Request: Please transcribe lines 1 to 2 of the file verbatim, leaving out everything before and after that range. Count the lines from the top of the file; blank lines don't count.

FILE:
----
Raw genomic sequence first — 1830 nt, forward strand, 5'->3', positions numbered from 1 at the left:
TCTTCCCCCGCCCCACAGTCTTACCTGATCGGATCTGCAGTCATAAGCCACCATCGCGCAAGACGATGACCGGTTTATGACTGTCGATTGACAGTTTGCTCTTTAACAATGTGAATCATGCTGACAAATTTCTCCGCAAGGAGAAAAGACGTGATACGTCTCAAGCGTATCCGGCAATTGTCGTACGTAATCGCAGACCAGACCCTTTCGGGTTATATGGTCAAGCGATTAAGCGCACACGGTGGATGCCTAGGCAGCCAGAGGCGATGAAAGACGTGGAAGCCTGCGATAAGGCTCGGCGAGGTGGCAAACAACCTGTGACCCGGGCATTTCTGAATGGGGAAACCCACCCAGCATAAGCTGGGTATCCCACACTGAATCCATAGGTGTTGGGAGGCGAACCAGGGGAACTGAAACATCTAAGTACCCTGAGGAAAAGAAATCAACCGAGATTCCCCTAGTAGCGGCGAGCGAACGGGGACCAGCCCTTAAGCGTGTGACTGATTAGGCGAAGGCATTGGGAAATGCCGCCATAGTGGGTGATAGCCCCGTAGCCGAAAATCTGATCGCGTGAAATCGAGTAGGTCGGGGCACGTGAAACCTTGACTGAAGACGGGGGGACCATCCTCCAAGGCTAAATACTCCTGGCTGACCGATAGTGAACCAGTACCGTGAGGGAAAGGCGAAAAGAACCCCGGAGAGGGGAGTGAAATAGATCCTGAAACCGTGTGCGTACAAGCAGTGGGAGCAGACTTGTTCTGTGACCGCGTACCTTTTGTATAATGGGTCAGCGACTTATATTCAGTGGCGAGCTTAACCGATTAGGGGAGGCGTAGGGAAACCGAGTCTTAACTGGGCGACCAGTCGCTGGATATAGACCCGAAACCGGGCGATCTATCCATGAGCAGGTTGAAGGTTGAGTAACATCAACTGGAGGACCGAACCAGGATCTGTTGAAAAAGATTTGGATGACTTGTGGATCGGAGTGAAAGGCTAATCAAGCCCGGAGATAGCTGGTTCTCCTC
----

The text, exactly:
Raw genomic sequence first — 1830 nt, forward strand, 5'->3', positions numbered from 1 at the left:
TCTTCCCCCGCCCCACAGTCTTACCTGATCGGATCTGCAGTCATAAGCCACCATCGCGCAAGACGATGACCGGTTTATGACTGTCGATTGACAGTTTGCTCTTTAACAATGTGAATCATGCTGACAAATTTCTCCGCAAGGAGAAAAGACGTGATACGTCTCAAGCGTATCCGGCAATTGTCGTACGTAATCGCAGACCAGACCCTTTCGGGTTATATGGTCAAGCGATTAAGCGCACACGGTGGATGCCTAGGCAGCCAGAGGCGATGAAAGACGTGGAAGCCTGCGATAAGGCTCGGCGAGGTGGCAAACAACCTGTGACCCGGGCATTTCTGAATGGGGAAACCCACCCAGCATAAGCTGGGTATCCCACACTGAATCCATAGGTGTTGGGAGGCGAACCAGGGGAACTGAAACATCTAAGTACCCTGAGGAAAAGAAATCAACCGAGATTCCCCTAGTAGCGGCGAGCGAACGGGGACCAGCCCTTAAGCGTGTGACTGATTAGGCGAAGGCATTGGGAAATGCCGCCATAGTGGGTGATAGCCCCGTAGCCGAAAATCTGATCGCGTGAAATCGAGTAGGTCGGGGCACGTGAAACCTTGACTGAAGACGGGGGGACCATCCTCCAAGGCTAAATACTCCTGGCTGACCGATAGTGAACCAGTACCGTGAGGGAAAGGCGAAAAGAACCCCGGAGAGGGGAGTGAAATAGATCCTGAAACCGTGTGCGTACAAGCAGTGGGAGCAGACTTGTTCTGTGACCGCGTACCTTTTGTATAATGGGTCAGCGACTTATATTCAGTGGCGAGCTTAACCGATTAGGGGAGGCGTAGGGAAACCGAGTCTTAACTGGGCGACCAGTCGCTGGATATAGACCCGAAACCGGGCGATCTATCCATGAGCAGGTTGAAGGTTGAGTAACATCAACTGGAGGACCGAACCAGGATCTGTTGAAAAAGATTTGGATGACTTGTGGATCGGAGTGAAAGGCTAATCAAGCCCGGAGATAGCTGGTTCTCCTC